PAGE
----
As Precious, The Butler and The Paperboy all indicated, Lee Daniels is not a subtle storyteller. He also has an unchecked ego, placing his name before the title of his highest-grossing movie and then enlarging the font size of his name when it appears onscreen for his small screen directorial debut, the new series Empire. Regardless, a towering personality could be just the right touch for a show focused on a hip-hop maven with Jay-Z’s stature.
Unfortunately, Daniels stuffs his pilot with enough plot to give Shonda Rhimes pause, constantly going for big, bold and broad moments when what he needed to do was capture the little things inherent to this story universe. He fails to capture the rhythm of the business and songwriting aspects, instead resigning the characters to stereotypes and the motives behind their relationships to several forced lines of exposition. For a series with such formidable presences on the screen and talent behind the scenes – including Emmy-winning scribe Danny Strong as a co-writer and Timbaland as a music producer – Empire begins in a rather shoddy state of mind.
The drama tells the story of Lucius Lyon (a well-cast Terrence Howard), a magnate of one of music’s biggest labels. His hip-hop prowess, however, will come to an end due to an ALS diagnosis. With around three years to live, Lucius has to figure out which of his three sons will inherit his dynasty and reign as the future CEO on his towering leather throne. The candidates include: business savvy eldest son Andre (Trai Byers), timid but terrific songwriter Jamal (Jussie Smollett) and fame-hungry, auto-tuned superstar Hakeem (Bryshere Gray).
There are barriers standing in each son’s way. Andre probably has the credentials to sit in for his dad at the head of the ostentatious boardroom table, but Lucius wants a celebrity at the helm. Jamal is the most talented and sensitive of the group, but Lucius has never been comfortable with his middle son’s homosexuality and doubts an industry surrounded by prejudice could respect him in a position of power. Meanwhile, while Hakeem is daddy’s favorite boy, he is young and reckless, too dependent on the drink and on others to pick up his slack. (Of course, it is the introspective composer who is gay, and not the indulgent superstar. Empire could have been much more interesting with these characterizations flipped.)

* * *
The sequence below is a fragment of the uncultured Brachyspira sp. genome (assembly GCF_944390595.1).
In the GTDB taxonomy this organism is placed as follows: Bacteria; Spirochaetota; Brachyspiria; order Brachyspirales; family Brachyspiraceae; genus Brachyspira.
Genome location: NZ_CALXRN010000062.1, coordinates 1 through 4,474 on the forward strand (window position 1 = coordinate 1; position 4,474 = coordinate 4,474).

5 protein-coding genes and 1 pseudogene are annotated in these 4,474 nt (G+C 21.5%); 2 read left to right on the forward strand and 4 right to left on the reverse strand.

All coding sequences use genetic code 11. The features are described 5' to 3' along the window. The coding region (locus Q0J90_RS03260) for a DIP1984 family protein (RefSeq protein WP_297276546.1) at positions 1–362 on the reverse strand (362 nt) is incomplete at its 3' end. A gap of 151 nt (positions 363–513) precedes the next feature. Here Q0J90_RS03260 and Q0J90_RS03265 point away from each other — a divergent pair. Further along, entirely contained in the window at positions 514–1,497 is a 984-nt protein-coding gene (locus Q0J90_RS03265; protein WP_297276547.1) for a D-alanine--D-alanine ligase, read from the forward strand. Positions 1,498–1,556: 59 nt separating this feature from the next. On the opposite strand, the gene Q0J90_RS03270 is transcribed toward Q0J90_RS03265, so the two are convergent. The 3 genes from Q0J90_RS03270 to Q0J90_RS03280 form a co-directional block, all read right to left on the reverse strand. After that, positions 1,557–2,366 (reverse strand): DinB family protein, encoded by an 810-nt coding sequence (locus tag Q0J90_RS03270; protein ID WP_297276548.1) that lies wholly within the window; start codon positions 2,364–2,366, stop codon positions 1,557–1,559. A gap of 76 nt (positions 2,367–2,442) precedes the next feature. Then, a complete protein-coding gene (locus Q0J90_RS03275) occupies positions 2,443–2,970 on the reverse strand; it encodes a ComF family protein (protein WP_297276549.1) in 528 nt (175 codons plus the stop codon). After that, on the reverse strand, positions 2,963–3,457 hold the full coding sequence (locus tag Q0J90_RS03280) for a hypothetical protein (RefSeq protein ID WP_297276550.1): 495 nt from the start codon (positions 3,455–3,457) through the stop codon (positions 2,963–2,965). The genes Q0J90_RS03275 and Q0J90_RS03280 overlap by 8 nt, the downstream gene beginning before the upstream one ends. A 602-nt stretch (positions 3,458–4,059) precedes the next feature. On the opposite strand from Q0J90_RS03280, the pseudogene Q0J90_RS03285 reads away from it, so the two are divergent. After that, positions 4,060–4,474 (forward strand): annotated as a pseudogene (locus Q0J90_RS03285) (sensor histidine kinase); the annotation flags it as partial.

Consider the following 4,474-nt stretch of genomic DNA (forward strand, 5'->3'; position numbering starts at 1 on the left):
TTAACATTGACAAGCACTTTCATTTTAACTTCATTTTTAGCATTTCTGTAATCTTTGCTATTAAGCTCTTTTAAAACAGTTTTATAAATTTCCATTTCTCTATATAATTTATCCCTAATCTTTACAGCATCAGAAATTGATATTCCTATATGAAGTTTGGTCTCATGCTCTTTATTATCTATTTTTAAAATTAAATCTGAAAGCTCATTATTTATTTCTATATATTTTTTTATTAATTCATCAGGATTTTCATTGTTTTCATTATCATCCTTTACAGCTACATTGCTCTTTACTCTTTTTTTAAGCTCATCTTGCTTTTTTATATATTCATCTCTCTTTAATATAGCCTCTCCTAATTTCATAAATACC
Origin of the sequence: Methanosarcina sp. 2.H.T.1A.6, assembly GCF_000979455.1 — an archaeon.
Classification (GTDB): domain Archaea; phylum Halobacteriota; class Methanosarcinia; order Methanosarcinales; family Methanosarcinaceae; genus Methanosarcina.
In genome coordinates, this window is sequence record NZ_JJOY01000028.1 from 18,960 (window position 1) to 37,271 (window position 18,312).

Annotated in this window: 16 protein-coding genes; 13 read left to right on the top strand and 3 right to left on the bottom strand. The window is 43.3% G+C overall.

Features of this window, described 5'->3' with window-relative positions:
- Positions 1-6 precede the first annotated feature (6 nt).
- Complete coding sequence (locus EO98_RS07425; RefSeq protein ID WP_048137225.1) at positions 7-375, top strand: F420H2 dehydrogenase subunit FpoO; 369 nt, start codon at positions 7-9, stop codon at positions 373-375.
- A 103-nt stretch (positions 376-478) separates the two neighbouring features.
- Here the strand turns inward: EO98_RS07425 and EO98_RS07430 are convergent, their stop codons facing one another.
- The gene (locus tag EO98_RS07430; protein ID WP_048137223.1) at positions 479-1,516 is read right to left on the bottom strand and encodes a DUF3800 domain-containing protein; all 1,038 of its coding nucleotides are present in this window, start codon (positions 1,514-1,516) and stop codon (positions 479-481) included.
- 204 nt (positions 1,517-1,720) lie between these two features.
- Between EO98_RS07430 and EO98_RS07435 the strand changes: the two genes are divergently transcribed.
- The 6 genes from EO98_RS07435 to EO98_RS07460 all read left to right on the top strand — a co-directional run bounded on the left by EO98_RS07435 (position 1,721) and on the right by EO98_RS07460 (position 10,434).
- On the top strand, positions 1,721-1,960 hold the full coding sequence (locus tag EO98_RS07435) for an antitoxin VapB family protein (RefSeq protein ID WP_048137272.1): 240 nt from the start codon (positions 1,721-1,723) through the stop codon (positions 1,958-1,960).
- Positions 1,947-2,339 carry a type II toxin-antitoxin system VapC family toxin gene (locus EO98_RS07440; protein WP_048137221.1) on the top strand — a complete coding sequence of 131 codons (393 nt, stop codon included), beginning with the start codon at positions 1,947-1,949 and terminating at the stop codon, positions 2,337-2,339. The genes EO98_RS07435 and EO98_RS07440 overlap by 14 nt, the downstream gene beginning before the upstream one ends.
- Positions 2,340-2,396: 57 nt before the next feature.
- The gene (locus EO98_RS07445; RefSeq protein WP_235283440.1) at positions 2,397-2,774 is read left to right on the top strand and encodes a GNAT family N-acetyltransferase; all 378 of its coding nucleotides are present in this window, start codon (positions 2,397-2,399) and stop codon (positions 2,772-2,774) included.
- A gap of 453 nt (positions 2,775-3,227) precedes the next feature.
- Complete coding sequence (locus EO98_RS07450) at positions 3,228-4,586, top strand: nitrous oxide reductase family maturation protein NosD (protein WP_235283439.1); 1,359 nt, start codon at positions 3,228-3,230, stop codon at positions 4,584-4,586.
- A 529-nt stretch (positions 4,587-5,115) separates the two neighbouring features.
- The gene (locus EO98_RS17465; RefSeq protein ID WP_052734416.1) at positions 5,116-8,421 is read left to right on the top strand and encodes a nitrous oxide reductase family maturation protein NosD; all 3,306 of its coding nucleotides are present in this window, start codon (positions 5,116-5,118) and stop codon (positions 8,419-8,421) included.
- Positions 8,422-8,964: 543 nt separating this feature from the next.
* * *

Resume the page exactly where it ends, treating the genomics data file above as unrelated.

It doesn’t take long before a character makes a direct reference to King Lear and not much longer until Empire trots out its conniving Lady Macbeth-type. Her name is Cookie, an appropriate character name considering how much fun Taraji P. Henson has chewing the gold-encrusted scenery in the role. She is Lucius’s conniving ex-wife, one that conveniently exits a 17-year stint in prison just in time to plant her stake into the family company. Dressed in a furry robe and with earrings the size of saucers, Henson arrests us from the moment she appears. With a dark gaze and biting confidence, she gives each trashy line of dialogue a throaty growl of energy that makes them work, ensuring that even with the formulaic plotting and rote prose, we may actually stick around for another hour.
Cookie is powerful and on the prowl, while Lucius does not invite much sympathy due to his contempt for Jamal’s sexual orientation and his quick draw to murder an old friend who returns with a debt to pay later in the episode. (The latter subplot needed much more time to play out, while setting the final scene by a large body of water made it easy to predict the victim’s fate.) The pilot only shows us tiny glimpses of the man that Lucius used to be. Daniels tries to establish Lucius as an anti-hero, with his terminal diagnosis a note of sympathy to make one forget his poor paternal qualities and penchant for cold-blooded murder. However, an anti-hero must still be a character worth rooting for, and even after one episode, Empire already has others to stand behind.